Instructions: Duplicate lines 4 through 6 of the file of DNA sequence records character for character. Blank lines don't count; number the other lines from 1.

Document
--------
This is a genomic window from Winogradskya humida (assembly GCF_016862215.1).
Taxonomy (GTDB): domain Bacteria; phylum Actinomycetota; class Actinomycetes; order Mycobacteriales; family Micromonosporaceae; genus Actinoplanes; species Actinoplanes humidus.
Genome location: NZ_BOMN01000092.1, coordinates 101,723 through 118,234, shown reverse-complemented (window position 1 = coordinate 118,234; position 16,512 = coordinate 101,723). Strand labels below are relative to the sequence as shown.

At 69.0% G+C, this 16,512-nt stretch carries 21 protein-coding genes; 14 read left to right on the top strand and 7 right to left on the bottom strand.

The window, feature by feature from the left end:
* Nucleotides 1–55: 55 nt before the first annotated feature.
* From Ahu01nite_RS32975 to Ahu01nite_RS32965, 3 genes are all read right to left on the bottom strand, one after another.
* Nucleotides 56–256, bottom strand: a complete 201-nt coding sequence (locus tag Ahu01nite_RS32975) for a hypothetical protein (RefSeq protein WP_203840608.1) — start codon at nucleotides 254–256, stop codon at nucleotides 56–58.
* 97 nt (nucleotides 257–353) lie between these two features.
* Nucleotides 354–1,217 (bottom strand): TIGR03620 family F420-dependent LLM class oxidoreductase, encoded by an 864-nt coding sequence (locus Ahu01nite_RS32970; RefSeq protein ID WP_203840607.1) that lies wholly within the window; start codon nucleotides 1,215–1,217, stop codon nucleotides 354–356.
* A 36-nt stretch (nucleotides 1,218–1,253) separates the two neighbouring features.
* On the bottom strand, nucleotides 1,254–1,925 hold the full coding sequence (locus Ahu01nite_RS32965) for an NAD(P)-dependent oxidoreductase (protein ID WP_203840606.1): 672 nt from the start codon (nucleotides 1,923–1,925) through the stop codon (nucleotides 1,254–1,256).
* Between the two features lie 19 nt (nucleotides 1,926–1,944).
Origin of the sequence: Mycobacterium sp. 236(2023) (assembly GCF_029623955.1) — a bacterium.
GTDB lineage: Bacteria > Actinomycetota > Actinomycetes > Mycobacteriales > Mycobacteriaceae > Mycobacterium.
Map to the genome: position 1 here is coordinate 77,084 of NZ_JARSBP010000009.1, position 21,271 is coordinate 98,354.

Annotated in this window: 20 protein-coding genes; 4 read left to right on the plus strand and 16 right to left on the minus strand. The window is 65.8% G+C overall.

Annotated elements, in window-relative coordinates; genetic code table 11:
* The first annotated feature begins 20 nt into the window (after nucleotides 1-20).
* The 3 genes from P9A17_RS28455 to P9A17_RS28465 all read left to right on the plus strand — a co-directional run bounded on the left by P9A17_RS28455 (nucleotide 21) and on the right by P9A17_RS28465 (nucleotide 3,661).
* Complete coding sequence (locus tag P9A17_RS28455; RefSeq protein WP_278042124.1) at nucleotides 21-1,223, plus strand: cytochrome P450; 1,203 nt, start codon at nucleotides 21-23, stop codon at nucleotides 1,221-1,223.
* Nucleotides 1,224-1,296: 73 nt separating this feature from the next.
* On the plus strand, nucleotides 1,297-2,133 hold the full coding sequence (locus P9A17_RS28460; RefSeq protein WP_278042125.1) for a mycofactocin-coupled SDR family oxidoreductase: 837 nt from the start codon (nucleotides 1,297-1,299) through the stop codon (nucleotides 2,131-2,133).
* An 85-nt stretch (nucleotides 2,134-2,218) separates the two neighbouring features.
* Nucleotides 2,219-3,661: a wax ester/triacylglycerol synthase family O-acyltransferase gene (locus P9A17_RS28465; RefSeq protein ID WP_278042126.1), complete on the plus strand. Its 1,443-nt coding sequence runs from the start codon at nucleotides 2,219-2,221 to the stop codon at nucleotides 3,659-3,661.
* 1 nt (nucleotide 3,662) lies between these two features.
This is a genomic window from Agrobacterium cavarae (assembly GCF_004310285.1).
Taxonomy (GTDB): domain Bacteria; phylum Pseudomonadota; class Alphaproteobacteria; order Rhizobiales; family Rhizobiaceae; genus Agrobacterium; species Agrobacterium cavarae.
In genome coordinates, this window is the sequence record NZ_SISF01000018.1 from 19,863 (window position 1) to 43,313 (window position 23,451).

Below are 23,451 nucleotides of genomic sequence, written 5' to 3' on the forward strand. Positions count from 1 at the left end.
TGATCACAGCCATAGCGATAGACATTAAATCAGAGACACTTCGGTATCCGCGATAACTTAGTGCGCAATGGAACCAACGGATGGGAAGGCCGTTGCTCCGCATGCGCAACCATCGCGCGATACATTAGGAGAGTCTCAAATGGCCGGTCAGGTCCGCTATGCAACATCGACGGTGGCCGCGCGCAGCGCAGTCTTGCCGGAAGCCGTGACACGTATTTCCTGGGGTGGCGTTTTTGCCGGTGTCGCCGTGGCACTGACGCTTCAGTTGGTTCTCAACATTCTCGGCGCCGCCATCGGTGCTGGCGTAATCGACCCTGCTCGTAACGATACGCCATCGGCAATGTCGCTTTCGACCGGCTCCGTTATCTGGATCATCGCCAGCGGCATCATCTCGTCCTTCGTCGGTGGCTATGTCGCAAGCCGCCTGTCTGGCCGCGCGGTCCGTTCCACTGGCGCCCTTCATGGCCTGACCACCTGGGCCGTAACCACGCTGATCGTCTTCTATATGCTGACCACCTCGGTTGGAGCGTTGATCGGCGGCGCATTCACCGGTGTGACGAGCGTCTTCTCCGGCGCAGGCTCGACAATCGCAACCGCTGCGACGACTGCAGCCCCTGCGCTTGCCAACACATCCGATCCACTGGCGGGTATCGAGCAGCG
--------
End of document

At 69.0% G+C, this 16,512-nt stretch carries 21 protein-coding genes; 14 read left to right on the top strand and 7 right to left on the bottom strand.

The window, feature by feature from the left end:
* Nucleotides 1–55: 55 nt before the first annotated feature.